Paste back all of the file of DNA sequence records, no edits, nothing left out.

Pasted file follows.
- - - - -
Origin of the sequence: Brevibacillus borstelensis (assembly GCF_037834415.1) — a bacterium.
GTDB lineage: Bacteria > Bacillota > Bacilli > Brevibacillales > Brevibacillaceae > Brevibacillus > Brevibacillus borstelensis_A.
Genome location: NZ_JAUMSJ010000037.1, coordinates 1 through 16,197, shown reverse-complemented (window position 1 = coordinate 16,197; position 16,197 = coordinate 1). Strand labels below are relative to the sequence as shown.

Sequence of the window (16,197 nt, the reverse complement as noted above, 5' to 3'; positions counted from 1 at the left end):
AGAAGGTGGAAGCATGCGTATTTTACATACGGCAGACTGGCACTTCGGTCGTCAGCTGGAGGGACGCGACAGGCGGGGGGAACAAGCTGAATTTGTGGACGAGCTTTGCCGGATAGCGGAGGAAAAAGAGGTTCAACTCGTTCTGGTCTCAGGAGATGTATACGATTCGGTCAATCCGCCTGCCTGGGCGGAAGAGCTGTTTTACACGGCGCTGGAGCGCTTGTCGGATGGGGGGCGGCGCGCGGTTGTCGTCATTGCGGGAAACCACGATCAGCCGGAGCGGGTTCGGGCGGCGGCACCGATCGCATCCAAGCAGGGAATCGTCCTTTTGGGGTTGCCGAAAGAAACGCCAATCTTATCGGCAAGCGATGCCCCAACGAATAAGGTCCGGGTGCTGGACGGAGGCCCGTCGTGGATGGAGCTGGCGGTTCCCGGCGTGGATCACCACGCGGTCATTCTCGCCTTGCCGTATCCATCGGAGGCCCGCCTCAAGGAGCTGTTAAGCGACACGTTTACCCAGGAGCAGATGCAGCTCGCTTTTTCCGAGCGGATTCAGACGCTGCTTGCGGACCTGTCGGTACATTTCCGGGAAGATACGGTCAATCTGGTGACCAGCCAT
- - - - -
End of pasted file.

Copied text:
Origin of the sequence: Brevibacillus borstelensis (assembly GCF_037834415.1) — a bacterium.
GTDB lineage: Bacteria > Bacillota > Bacilli > Brevibacillales > Brevibacillaceae > Brevibacillus > Brevibacillus borstelensis_A.
Genome location: NZ_JAUMSJ010000037.1, coordinates 1 through 16,197, shown reverse-complemented (window position 1 = coordinate 16,197; position 16,197 = coordinate 1). Strand labels below are relative to the sequence as shown.

Sequence of the window (16,197 nt, the reverse complement as noted above, 5' to 3'; positions counted from 1 at the left end):
AGAAGGTGGAAGCATGCGTATTTTACATACGGCAGACTGGCACTTCGGTCGTCAGCTGGAGGGACGCGACAGGCGGGGGGAACAAGCTGAATTTGTGGACGAGCTTTGCCGGATAGCGGAGGAAAAAGAGGTTCAACTCGTTCTGGTCTCAGGAGATGTATACGATTCGGTCAATCCGCCTGCCTGGGCGGAAGAGCTGTTTTACACGGCGCTGGAGCGCTTGTCGGATGGGGGGCGGCGCGCGGTTGTCGTCATTGCGGGAAACCACGATCAGCCGGAGCGGGTTCGGGCGGCGGCACCGATCGCATCCAAGCAGGGAATCGTCCTTTTGGGGTTGCCGAAAGAAACGCCAATCTTATCGGCAAGCGATGCCCCAACGAATAAGGTCCGGGTGCTGGACGGAGGCCCGTCGTGGATGGAGCTGGCGGTTCCCGGCGTGGATCACCACGCGGTCATTCTCGCCTTGCCGTATCCATCGGAGGCCCGCCTCAAGGAGCTGTTAAGCGACACGTTTACCCAGGAGCAGATGCAGCTCGCTTTTTCCGAGCGGATTCAGACGCTGCTTGCGGACCTGTCGGTACATTTCCGGGAAGATACGGTCAATCTGGTGACCAGCCAT